The background and purpose of the post are laid out there. The post itself offered seven "principles" to guide what we (it was a "we") thought should be the future of the city and region:
1. Connect and reconnect with the virtual Pittsburgh.
2. Bring new resources to the region.
3. Energize Pittsburgh’s culture and community.
4. Listen for new voices.
5. Change the face of Pittsburgh.
6. Build on the best of Pittsburgh’s past.
7. Recognize the geopolitics of the neighborhood.Each one of those was accompanied by a bit of context and explanation. Look at the original post for all of that.
Four years later, where are we? For all of the ponderousness and seriousness of this, I think that it's still a pretty good list of ideas.
Most important, a lot of people who we met and talked with while putting the list together -- people who were, at the time (late 2006, early 2007) in the early stages of launching initiatives that were consistent with the Manifesto -- have gone on to execute things, or to revive existing things, with real traction: Lenore Blum and Project Olympus; Audrey Russo at the Pittsburgh Technology Council; Carl Kurlander at Steeltown Entertainment and the burgeoning entertainment sector in Pittsburgh. Christina Gabriel, then at the Heinz Endowments, seeded a lot of great things locally through Heinz's Innovation Economy program. Jim Russell, who was a leading contributor to the Manifesto, has made "diasporan economics" something of a full-time gig.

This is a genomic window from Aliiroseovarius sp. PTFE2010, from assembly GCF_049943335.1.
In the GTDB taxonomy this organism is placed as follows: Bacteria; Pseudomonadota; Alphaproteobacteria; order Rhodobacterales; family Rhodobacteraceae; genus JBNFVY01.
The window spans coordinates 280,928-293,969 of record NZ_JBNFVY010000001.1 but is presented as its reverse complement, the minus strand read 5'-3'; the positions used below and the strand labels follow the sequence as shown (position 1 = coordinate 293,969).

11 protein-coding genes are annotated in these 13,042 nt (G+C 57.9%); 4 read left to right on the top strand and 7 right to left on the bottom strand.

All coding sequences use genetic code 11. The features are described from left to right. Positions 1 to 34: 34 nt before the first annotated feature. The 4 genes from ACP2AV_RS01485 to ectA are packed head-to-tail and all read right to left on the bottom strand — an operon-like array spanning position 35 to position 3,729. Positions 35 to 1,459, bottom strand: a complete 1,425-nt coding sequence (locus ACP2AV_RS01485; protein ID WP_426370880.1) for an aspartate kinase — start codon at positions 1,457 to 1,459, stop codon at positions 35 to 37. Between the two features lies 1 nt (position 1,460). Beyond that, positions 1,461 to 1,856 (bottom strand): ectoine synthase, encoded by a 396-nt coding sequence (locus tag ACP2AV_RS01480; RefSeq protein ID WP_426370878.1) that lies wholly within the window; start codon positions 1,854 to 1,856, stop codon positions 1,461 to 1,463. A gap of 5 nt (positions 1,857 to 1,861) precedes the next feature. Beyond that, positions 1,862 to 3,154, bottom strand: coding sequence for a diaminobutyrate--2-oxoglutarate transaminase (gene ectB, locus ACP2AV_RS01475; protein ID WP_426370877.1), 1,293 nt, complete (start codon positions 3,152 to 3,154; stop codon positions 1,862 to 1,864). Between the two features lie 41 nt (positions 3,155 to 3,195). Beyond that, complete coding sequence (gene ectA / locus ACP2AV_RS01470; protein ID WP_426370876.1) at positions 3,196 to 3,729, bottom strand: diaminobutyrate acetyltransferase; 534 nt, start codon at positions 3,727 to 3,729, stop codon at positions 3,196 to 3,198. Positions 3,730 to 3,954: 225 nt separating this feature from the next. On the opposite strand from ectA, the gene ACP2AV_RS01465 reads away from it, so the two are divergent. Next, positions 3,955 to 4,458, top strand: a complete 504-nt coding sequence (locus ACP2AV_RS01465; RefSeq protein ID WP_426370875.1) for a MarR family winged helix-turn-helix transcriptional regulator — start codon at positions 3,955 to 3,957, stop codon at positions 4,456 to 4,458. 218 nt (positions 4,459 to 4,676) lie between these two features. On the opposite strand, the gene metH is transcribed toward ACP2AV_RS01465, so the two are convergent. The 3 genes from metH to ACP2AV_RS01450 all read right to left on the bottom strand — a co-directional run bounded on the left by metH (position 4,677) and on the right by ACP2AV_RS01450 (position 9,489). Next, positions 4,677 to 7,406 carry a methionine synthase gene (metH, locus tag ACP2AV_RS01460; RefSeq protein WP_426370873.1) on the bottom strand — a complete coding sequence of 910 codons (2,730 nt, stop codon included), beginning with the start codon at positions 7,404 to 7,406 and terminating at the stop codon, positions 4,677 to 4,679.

The other key difference today is that the background conversation has changed. Back in 2006, Pittsburgh's public sphere was full of what I later called the area's "Sally Field" complex: It was stunned, stunned! to discover that outsiders thought highly of the place. My sense today is that this pendulum has swung to the other end of the range -- not only is Pittsburgh collectively not surprised that they like us, but there is at times a collective sense of entitlement about Pittsburgh's status. As in, of *course* NPR would run a glowing story on the city's alleged "renaissance," because Pittsburgh has been recognized repeatedly as an amazing livable place. A pair of Super Bowls, a Stanley Cup, a G20 summit, pancake makers at the White House, and a boy mayor on the David Letterman show will do that, I guess.
The Manifesto isn't responsible for any of this, of course. We were trying to capture a spirit of the time. By putting the Manifesto out there again, maybe I can capture a slightly different spirit. Whatever success Pittsburgh may have had over the last four years, that success is fragile. The struggle for stability is far from over.